a) This free Coursera course on COVID19 is being offered by Imperial College London. Titled ‘Science Matters: Let’s Talk about COVID-19’, this course aims to cover the theory behind the analyses of COVID-19 and its spread as well as the interpretation of “new information using core principles of public health, epidemiology, medicine, health economics, and social science”.
c) Can COVID-19 be a virus made by human beings using genetic engineering? In this article in the scientific journal Nature the authors show that it is highly unlikely. They state that “…. since we observed all notable SARS-CoV-2 features, including the optimized RBD and polybasic cleavage site, in related coronaviruses in nature, we do not believe that any type of laboratory-based scenario is plausible.” The actual Nature study is somewhat technical. A more easily accessible description of the crucial findings of the study can be found in this article.
d) What is the logic for social isolation for stopping COVID-19? This article combines data from China and the rest of the world, with some simple simulations, to come up with an answer.
e) How stable is COVID-19 on various surfaces? Read this report based on a paper in New England Journal of Medicine.
f) “Flattening the curve” has become a buzz word. What is it and how does it work? Check out for yourself using a simulation from Washington Post, and a slightly more detailed one from Katapult magazine.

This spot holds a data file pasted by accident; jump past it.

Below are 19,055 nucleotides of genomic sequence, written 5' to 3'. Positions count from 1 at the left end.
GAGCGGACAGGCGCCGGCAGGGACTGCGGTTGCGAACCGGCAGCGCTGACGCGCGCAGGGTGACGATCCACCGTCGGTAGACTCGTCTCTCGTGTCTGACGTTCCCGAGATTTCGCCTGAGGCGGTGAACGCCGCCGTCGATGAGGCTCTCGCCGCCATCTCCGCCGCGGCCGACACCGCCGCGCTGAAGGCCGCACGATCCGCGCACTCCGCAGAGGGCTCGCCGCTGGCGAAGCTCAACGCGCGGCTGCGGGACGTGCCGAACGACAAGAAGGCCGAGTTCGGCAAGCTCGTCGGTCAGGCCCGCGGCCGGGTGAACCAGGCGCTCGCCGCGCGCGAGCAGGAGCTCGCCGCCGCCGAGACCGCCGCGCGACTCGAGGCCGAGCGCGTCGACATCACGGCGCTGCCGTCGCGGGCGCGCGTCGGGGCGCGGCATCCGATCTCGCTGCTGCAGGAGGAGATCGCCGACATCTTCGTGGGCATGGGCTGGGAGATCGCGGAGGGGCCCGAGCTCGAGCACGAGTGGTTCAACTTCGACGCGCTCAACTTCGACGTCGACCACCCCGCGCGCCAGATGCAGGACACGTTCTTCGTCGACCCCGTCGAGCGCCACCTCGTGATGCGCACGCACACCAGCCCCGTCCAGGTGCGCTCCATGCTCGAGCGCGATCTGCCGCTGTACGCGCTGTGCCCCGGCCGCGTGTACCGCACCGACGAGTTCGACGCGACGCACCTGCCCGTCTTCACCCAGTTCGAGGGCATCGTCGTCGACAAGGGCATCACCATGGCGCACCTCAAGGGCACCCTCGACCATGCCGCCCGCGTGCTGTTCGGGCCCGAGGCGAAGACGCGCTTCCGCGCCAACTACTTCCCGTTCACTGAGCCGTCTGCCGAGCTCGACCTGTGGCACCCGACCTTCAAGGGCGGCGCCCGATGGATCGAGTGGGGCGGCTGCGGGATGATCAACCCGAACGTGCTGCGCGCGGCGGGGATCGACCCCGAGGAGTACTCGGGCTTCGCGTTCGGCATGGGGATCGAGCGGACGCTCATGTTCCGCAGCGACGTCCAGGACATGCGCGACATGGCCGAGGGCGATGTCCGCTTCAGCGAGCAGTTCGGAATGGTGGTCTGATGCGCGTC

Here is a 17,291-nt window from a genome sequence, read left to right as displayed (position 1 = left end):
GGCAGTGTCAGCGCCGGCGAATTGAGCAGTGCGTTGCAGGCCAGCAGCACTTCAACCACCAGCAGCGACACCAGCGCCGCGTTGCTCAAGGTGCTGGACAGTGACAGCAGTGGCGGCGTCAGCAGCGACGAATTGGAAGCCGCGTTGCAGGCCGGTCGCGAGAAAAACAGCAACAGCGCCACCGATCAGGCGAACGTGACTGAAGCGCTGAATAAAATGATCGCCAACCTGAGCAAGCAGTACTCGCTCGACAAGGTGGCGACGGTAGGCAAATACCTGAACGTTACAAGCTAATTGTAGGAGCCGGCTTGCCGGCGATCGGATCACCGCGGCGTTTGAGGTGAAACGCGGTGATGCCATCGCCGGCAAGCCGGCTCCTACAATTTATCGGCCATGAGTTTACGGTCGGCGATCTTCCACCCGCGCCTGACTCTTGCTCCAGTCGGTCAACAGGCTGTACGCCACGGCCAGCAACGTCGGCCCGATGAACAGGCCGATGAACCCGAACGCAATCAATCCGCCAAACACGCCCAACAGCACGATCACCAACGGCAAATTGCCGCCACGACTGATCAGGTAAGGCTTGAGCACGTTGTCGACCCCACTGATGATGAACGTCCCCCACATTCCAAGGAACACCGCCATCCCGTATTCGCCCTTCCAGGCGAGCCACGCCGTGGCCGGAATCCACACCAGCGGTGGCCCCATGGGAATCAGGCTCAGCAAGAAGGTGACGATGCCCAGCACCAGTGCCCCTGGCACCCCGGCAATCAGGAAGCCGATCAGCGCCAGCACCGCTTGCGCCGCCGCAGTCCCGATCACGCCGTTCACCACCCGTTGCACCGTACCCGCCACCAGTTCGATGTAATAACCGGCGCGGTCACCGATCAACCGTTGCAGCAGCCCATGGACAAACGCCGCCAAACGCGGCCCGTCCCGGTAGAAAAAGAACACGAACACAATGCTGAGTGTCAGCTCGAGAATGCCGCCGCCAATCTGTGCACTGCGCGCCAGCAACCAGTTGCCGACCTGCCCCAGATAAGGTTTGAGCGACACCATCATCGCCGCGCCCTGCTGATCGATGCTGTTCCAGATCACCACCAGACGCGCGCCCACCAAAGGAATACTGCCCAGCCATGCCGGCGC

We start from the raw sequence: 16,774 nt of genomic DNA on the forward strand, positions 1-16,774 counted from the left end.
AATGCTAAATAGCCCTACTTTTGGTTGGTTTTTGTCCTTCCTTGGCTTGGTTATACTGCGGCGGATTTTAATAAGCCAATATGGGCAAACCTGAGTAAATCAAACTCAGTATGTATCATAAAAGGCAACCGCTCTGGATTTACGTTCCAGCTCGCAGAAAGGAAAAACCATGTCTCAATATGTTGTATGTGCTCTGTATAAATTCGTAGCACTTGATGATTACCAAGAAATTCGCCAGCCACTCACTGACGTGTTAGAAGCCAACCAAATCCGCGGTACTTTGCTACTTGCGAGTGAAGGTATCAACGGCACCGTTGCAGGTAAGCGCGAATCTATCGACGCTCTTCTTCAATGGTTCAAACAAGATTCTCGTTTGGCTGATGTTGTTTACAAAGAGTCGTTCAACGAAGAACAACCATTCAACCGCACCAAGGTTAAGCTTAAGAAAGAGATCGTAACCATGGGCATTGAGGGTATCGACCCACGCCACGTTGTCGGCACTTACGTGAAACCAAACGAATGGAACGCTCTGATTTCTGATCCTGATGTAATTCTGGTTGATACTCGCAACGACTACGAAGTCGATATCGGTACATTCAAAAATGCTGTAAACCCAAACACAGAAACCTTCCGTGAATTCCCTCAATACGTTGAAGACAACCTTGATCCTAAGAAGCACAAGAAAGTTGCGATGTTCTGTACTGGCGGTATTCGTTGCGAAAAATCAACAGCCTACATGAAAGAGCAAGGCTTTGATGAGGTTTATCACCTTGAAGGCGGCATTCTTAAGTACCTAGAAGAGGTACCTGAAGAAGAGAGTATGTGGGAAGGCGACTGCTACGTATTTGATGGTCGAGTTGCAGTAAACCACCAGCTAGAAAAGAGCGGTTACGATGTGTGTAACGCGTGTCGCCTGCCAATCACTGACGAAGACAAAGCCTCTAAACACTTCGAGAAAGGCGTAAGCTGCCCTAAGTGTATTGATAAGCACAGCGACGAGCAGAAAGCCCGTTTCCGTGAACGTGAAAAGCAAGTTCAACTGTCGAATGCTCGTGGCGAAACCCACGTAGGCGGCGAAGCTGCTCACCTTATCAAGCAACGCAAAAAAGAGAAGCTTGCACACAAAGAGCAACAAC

g) Why is the Coronavirus so successful in infecting the global human population? Scientists still do not know for sure, but have some guesses. Here is a brief review from The Atlantic.
h) Anecdotal observations suggest that at least some people affected with COVID-19 might lose the sense of smell and taste.
i) One of the major problems of detecting COVID-19 is that the tests are complex and time-consuming. USFDA has now approved a test that can be done in 45 minutes, and will start shipping soon.
j) At times of pandemics, several theories float around. Although some are easily identifiable as wrong, many are more difficult to either believe or disbelieve. The Centre for Evidence-Based Medicine at Oxford has a compilation of articles that examine the evidences for various theories related to the pandemic. Updated daily.